'cat_clipnseal.htm', 'cat_design.htm', 'cat_our_strange_world.htm');

// the MT generated category IDs
$mt_ids = array('4', '1', '5', '2', '3');

// replace the file name with the MT category name
$id_name = str_replace($file_names, $mt_ids, $file_name);  

For the Individual Archive:

// get story category from MT

$file_name = '<$MTEntryCategories$>
// get filename from URL

// the file names for the sub-category pages
$file_names = array('Almost Daily', 'Clients', 'Clip-n-Seal',
'Design', 'Our strange world');  

// the MT category IDs
$mt_ids = array('4', '1', '5', '2', '3');

// replace the file name with the MT category name
$id_name = str_replace($file_names, $mt_ids, $file_name);  

In the style:

#cat_ a:visited {
font-weight: normal;
background: transparent;
color: #336699;

#cat_ {
list-style: none

and html:

<li id="cat_<$MTCategoryID$>">

Now, there maybe a more elegant way to do this, but it works.

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Mark it down

posted by DL Byron on March 21, 2004

I dig Movable Type, use it for my business, and evangelize it. However, one of the things I don't dig so much, is the posting process:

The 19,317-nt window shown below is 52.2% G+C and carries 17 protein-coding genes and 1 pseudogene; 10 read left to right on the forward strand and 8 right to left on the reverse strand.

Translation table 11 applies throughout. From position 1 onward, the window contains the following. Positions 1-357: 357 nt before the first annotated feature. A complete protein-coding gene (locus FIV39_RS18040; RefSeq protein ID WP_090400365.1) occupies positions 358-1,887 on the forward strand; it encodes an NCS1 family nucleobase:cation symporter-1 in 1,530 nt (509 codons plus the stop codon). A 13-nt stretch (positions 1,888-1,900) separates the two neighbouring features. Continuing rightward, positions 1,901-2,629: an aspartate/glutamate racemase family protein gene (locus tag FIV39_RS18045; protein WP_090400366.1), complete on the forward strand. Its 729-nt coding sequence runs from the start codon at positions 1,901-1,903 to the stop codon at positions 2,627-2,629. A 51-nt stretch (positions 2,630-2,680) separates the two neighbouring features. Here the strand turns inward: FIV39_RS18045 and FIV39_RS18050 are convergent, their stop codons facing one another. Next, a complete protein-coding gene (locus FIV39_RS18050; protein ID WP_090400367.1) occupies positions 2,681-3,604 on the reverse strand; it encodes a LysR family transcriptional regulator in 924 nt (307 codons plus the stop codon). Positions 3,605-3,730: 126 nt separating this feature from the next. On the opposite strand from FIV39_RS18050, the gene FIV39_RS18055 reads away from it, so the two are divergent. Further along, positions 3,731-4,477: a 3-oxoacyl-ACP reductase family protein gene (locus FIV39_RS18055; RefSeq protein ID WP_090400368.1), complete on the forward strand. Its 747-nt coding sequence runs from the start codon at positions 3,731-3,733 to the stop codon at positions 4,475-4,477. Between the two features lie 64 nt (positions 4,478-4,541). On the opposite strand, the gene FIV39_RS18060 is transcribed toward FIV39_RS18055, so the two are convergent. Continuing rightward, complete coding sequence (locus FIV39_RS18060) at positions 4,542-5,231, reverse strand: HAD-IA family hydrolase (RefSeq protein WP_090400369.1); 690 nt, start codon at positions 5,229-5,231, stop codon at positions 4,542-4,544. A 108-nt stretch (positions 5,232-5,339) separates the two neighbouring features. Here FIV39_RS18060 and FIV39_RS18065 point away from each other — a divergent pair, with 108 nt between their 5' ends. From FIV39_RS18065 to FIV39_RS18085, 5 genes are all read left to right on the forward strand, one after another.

1. Write in BBEdit.
  2. Log into MT, paste the post, preview.
  3. Switch back to BBEdit for revisions.
  4. Repeat until done.
  5. Publish.

Last week, Daring Fireball released Markdown. I read through the lengthy introduction, was daunted by learning a new syntax, but decided to give it a go. This post is written with Markdown. ok. cool. That eliminated several posting steps.

A few issues I've found:

  1. Not able to add a target="_blank" on links.
  2. Not able to have more than one link on the same line.
  3. I like visual interfaces.

Markdown is certainly more productive. After switching to BBEdit, nearly full-time, I've abandoned Dreamweaver except for quick layouts or tables. I'm just more efficient in code with templates. I do wonder where the visual interfaces to MovableType are? By that I mean a visual app that connects to an MT post.

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posted by DL Byron on March 18, 2004

I left SXSW on Sunday to get back to work (for the man) and missed all the XFNing going on in the hallways. I'd been paying attention to XFN and decided to update my “linkage” and “sites I looked at once” sections in the sidebar to include XFN values. I publish those lists with this template:

 <MTEntries sort_by="title" sort_order="ascend">
 <li><a title="<$MTEntryTitle$v"